Aggressively Protecting Your Rights

The risks of buying or using someone else’s prescription drugs

| Oct 12, 2020 | Drug Charges

Not everyone who needs medication has insurance to cover the cost of the drugs they require. Other people may have previously had a prescription that ended because their doctor no longer thinks the medication is necessary.

If you tried to secure medication from friends, family members or co-workers, you may think there is a little risk involved with the voluntary transfer of legally-prescribed medication from one individual to another.

However, under Minnesota’s controlled substances or legend drugs laws, possessing a drug without a prescription or transferring it to another person constitutes a criminal act.

There are strict rules about who can possess legend drugs

Prescription medications have rules in place about their possession or sale intended to protect the public. Although prescribed drugs have medical value, they can be dangerous if used improperly. Some of them, ranging from psychiatric drugs to pain relief medication, can also produce psychological or even physical dependency in patients.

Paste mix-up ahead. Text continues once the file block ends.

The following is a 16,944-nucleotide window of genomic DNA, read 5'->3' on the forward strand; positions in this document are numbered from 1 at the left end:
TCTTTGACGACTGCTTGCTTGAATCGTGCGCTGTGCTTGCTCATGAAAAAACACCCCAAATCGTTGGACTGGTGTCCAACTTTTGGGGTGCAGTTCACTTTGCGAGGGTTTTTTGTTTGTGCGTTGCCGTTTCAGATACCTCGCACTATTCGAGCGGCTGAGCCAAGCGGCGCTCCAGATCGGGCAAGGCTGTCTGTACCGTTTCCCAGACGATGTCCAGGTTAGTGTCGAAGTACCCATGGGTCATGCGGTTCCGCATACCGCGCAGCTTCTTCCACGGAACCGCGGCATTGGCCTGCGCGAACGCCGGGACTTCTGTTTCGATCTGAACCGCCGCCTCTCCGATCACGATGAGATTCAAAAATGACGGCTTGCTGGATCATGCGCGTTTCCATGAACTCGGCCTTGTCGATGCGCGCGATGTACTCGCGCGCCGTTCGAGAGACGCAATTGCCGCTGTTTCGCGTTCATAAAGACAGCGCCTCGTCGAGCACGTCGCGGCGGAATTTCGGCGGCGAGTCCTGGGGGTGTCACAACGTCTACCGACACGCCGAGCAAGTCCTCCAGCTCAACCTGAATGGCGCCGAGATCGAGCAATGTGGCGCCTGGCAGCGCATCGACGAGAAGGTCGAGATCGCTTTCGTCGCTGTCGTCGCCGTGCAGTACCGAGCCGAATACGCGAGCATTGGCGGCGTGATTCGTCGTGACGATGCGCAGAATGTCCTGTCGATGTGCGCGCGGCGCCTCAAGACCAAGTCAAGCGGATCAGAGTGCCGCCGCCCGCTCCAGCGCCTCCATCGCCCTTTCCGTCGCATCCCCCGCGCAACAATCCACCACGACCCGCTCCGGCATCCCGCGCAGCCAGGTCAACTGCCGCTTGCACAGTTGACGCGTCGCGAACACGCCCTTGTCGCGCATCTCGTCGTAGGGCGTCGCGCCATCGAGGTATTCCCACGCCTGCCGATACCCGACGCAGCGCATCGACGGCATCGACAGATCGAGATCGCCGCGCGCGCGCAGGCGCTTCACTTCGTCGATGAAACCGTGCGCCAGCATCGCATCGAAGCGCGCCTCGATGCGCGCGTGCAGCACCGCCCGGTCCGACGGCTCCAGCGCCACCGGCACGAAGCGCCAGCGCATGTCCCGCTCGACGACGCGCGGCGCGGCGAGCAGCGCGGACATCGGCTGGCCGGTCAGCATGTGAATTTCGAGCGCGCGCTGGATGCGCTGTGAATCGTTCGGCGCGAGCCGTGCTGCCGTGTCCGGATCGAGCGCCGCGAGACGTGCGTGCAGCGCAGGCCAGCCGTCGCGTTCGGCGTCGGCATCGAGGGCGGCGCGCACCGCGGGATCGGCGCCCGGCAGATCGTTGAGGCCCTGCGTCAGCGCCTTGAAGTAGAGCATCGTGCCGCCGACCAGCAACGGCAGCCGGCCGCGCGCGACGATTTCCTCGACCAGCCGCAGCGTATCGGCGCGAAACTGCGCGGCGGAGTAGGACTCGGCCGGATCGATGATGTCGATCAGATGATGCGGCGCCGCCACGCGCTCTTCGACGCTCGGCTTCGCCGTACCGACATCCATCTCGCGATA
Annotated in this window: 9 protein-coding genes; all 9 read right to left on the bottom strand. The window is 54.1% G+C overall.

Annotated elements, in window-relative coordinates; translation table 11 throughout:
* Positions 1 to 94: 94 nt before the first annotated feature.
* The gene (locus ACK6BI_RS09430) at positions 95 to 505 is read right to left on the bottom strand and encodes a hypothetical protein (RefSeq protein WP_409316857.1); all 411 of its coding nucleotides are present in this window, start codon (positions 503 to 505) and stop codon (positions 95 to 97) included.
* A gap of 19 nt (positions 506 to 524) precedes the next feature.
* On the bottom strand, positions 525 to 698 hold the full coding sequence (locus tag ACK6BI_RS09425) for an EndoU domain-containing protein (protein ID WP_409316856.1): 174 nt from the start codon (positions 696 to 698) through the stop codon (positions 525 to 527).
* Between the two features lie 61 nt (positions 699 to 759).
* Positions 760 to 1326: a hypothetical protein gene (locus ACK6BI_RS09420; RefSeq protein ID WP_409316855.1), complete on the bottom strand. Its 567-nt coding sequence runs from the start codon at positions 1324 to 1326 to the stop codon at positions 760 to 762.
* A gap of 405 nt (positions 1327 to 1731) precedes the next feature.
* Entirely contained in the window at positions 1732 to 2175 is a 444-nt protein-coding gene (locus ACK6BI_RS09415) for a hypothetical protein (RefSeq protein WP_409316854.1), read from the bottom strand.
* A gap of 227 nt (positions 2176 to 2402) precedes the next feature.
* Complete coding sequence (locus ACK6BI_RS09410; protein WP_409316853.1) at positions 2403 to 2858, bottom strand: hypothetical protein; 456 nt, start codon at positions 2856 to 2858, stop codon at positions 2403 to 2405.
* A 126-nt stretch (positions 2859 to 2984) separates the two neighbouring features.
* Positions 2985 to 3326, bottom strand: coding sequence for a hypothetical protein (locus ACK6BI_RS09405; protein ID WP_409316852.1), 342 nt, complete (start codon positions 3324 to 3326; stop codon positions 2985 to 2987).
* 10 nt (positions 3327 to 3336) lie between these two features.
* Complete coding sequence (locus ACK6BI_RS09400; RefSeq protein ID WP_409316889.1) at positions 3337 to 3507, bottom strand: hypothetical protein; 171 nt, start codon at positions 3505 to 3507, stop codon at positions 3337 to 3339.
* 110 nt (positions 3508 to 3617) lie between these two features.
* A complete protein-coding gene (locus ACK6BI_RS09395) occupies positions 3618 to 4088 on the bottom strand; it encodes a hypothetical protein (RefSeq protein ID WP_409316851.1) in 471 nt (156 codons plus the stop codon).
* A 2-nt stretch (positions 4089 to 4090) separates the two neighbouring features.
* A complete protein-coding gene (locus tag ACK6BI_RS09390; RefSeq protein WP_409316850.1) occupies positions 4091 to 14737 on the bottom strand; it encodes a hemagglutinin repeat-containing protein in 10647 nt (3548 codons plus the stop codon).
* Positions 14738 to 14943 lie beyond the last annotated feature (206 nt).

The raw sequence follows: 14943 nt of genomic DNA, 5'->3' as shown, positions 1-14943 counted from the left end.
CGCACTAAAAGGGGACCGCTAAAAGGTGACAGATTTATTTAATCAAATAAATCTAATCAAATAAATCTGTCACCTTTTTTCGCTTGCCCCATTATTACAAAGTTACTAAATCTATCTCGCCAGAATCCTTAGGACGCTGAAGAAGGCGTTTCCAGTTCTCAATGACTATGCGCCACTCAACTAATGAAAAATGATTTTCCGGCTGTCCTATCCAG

In order to reduce the number of people subject to addiction and protect the public from potentially harmful misuse of medication, there are strict rules about their possession, transfer and use. In general, only licensed medical professionals and those with valid prescriptions from licensed professionals can possess or take prescription drugs.

Those who get caught transferring drugs to someone else or using another person’s prescription medication could face criminal consequences. The same is true of someone who transfers medication to another person only to have that individual suffer a negative reaction or to commit a crime while under the influence of that medication.

Prescription drug offenses carry serious consequences and demand the attention of someone familiar with Minnesota law and drug charges.